Being Committed to Purpose Can Also be Profitable
The benefits of developing a corporate social responsibility program go well beyond the company’s ability to attract and retain talent. If done with thought, it can have a direct impact on the bottom line and help draw customers away from a competitor who hasn’t given any thought to their social purpose. The 2018 Cone/Porter Novelli Purpose Study found that 66% of respondents would switch from a product they usually buy to a new product from a “Purpose-driven” company.
In 2015, a global study by Nielsen, found that 56% of those asked, were influenced by a company being “known” for its commitment to social values. While, 66% were willing to pay more for sustainable brands, and specifically 73% of Millennials who are willing to pay more for sustainable products. Is it any wonder that these are precisely the companies they want to work for when looking for employment.
Where To Begin?
The short answer is to start with the staff you have. If you’re looking to launch a corporate social responsibility program, or even enhance an existing one, it’s vital to include as many of your current team members as possible in the process. By getting a large number of participants, you can ensure that the organization as a whole will accept the program.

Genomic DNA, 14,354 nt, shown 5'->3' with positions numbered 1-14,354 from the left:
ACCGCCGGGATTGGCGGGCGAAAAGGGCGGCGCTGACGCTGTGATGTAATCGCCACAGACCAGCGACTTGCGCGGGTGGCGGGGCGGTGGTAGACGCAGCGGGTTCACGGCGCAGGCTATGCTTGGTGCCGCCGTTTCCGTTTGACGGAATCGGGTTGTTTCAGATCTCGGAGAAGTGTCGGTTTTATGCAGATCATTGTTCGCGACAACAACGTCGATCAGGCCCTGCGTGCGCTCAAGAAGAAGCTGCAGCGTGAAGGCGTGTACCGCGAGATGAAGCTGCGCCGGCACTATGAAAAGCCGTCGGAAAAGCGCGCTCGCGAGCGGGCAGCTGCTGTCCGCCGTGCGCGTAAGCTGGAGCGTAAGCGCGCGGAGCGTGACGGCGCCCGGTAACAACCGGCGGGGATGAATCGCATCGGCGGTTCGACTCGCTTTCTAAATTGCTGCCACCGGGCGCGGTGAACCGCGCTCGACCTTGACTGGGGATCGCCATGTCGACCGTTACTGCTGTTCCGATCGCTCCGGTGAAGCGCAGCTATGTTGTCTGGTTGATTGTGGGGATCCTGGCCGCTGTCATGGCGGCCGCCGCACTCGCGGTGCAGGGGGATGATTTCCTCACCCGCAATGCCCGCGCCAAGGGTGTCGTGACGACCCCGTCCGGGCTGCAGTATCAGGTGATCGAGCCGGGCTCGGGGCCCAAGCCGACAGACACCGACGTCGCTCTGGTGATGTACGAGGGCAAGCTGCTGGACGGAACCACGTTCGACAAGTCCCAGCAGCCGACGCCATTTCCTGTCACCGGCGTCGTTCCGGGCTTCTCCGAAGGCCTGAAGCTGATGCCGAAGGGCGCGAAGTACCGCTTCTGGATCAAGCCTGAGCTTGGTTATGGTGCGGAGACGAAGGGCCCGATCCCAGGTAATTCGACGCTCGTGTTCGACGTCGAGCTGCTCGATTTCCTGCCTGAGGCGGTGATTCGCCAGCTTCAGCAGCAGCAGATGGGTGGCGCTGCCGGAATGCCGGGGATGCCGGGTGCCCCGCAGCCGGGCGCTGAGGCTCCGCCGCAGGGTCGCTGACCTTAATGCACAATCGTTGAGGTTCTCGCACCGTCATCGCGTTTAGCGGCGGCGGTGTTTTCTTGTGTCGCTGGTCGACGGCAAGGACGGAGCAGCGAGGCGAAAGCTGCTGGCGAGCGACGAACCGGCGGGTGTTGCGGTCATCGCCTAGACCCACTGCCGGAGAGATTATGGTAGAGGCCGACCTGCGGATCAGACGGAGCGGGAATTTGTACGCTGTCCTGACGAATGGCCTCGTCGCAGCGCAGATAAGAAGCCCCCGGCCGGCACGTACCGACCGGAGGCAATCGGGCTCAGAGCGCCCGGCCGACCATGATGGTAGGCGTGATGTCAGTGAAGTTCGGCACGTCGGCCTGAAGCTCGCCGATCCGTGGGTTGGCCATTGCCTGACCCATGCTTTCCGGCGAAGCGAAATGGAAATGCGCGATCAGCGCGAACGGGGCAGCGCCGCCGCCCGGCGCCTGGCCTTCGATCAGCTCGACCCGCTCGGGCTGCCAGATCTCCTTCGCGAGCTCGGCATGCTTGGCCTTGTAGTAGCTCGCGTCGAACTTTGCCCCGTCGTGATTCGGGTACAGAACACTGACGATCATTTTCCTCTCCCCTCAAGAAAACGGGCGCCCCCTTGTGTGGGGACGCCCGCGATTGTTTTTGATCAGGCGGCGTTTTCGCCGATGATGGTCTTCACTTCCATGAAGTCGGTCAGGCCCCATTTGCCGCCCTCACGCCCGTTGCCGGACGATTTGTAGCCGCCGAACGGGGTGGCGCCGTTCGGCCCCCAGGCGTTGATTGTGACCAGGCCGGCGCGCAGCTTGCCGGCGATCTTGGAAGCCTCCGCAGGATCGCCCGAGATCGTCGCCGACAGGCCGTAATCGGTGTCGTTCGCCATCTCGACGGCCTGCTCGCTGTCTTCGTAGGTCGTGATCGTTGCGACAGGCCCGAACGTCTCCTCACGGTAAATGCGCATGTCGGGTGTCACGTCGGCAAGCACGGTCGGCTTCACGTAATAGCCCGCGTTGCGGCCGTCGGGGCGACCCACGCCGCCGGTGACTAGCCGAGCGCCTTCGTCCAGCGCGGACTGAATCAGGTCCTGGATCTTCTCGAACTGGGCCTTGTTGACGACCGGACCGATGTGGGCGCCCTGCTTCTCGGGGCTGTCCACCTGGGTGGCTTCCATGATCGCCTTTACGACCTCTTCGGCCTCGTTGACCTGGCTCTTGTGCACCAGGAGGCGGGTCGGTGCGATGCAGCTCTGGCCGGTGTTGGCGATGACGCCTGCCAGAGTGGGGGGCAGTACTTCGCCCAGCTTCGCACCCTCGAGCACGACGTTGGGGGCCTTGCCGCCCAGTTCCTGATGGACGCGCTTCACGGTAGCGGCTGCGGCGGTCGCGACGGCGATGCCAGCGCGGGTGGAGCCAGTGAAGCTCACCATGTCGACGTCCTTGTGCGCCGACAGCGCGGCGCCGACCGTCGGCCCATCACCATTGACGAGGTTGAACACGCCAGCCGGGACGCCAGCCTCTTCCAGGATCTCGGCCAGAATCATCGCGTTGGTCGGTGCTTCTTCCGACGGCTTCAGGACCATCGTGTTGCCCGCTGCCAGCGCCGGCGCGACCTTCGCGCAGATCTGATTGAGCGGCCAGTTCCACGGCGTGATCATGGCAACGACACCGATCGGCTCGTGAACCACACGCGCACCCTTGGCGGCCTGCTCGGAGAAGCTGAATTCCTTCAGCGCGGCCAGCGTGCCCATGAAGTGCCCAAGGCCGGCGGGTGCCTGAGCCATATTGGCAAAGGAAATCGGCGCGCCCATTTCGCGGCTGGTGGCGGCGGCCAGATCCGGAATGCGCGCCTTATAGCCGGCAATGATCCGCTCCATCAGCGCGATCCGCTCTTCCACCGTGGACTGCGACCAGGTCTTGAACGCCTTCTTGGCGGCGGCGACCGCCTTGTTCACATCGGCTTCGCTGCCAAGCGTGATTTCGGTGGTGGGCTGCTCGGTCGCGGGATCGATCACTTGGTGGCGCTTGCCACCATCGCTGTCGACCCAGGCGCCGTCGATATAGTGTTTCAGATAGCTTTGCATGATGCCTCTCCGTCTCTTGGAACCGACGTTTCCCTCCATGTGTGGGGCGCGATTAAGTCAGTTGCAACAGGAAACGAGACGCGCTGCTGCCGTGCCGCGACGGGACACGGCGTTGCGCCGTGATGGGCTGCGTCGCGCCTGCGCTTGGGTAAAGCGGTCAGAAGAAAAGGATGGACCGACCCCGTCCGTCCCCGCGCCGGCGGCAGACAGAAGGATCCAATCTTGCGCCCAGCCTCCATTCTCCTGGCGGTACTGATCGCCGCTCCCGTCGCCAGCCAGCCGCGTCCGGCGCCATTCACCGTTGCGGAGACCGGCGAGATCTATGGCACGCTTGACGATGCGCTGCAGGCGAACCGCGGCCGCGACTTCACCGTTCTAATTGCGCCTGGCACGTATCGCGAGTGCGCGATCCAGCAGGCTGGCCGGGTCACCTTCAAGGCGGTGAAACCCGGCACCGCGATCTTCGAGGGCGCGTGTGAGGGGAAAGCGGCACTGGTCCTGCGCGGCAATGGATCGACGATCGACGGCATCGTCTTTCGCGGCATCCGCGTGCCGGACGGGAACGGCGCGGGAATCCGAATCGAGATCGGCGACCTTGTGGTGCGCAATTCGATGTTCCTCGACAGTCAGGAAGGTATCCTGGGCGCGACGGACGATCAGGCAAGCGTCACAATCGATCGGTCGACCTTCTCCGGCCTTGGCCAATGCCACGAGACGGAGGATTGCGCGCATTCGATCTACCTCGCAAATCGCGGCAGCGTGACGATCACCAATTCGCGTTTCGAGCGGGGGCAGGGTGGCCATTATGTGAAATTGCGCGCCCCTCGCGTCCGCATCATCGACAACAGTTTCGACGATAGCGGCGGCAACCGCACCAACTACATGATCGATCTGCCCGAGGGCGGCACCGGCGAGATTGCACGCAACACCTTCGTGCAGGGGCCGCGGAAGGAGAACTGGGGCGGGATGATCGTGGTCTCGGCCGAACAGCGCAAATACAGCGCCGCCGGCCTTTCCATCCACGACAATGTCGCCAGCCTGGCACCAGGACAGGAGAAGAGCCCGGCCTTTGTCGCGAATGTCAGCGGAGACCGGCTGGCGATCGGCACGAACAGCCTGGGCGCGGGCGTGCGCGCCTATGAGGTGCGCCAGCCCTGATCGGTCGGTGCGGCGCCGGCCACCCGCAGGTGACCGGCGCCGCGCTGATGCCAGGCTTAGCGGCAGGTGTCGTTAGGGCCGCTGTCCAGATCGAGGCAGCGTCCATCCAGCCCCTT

A critical element to keep in mind is that your CSR program needs to be authentic. If your efforts come across to your team as window dressing, you can bet candidates looking to build their career with a purpose-driven organization will be able to see through the facade.
In the Ottawa area, a great local partner is the Ottawa Community Foundation. Community Foundations exist in many cities across the country with the expressed purpose of highlighting the needs of their local neighbourhoods and assisting individuals and companies in establishing charitable Funds that can give back to the place they call home. It can be a great alternative to creating a private foundation and a resource for philanthropic direction, research, and employee engagement.
As a recruiter with deep roots in the Ottawa area, we work with job seekers all the time who are looking for a company that challenges them professionally and reflects their values personally. We are also an employer with a strong commitment to corporate social responsibility, and we would be happy to show you exactly how we’ve turned our company into a purpose-driven organization.